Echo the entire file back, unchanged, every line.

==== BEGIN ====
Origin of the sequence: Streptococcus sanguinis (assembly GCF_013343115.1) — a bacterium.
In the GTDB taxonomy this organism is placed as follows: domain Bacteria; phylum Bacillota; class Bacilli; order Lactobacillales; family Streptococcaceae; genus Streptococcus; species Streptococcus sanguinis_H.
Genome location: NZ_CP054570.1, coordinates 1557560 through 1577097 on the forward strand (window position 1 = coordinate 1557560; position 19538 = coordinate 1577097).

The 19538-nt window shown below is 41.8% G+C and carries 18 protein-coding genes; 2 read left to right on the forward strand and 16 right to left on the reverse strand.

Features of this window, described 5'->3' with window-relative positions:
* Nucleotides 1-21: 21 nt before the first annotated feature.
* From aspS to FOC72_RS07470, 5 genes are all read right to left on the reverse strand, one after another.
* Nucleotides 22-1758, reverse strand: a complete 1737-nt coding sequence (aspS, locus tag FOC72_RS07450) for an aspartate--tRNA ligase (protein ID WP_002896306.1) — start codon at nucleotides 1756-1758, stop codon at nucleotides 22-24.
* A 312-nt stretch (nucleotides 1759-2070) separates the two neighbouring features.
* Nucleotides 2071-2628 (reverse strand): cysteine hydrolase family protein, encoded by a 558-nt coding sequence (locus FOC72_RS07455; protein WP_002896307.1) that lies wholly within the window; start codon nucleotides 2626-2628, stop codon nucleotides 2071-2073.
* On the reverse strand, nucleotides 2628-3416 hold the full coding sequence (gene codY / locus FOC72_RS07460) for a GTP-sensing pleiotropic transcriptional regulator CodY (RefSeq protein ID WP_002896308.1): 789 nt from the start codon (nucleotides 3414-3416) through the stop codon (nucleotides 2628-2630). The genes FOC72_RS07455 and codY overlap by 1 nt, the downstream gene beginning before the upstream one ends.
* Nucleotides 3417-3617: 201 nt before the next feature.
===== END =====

Origin of the sequence: Streptococcus sanguinis (assembly GCF_013343115.1) — a bacterium.
In the GTDB taxonomy this organism is placed as follows: domain Bacteria; phylum Bacillota; class Bacilli; order Lactobacillales; family Streptococcaceae; genus Streptococcus; species Streptococcus sanguinis_H.
Genome location: NZ_CP054570.1, coordinates 1557560 through 1577097 on the forward strand (window position 1 = coordinate 1557560; position 19538 = coordinate 1577097).

The 19538-nt window shown below is 41.8% G+C and carries 18 protein-coding genes; 2 read left to right on the forward strand and 16 right to left on the reverse strand.

Features of this window, described 5'->3' with window-relative positions:
* Nucleotides 1-21: 21 nt before the first annotated feature.
* From aspS to FOC72_RS07470, 5 genes are all read right to left on the reverse strand, one after another.
* Nucleotides 22-1758, reverse strand: a complete 1737-nt coding sequence (aspS, locus tag FOC72_RS07450) for an aspartate--tRNA ligase (protein ID WP_002896306.1) — start codon at nucleotides 1756-1758, stop codon at nucleotides 22-24.
* A 312-nt stretch (nucleotides 1759-2070) separates the two neighbouring features.
* Nucleotides 2071-2628 (reverse strand): cysteine hydrolase family protein, encoded by a 558-nt coding sequence (locus FOC72_RS07455; protein WP_002896307.1) that lies wholly within the window; start codon nucleotides 2626-2628, stop codon nucleotides 2071-2073.
* On the reverse strand, nucleotides 2628-3416 hold the full coding sequence (gene codY / locus FOC72_RS07460) for a GTP-sensing pleiotropic transcriptional regulator CodY (RefSeq protein ID WP_002896308.1): 789 nt from the start codon (nucleotides 3414-3416) through the stop codon (nucleotides 2628-2630). The genes FOC72_RS07455 and codY overlap by 1 nt, the downstream gene beginning before the upstream one ends.
* Nucleotides 3417-3617: 201 nt before the next feature.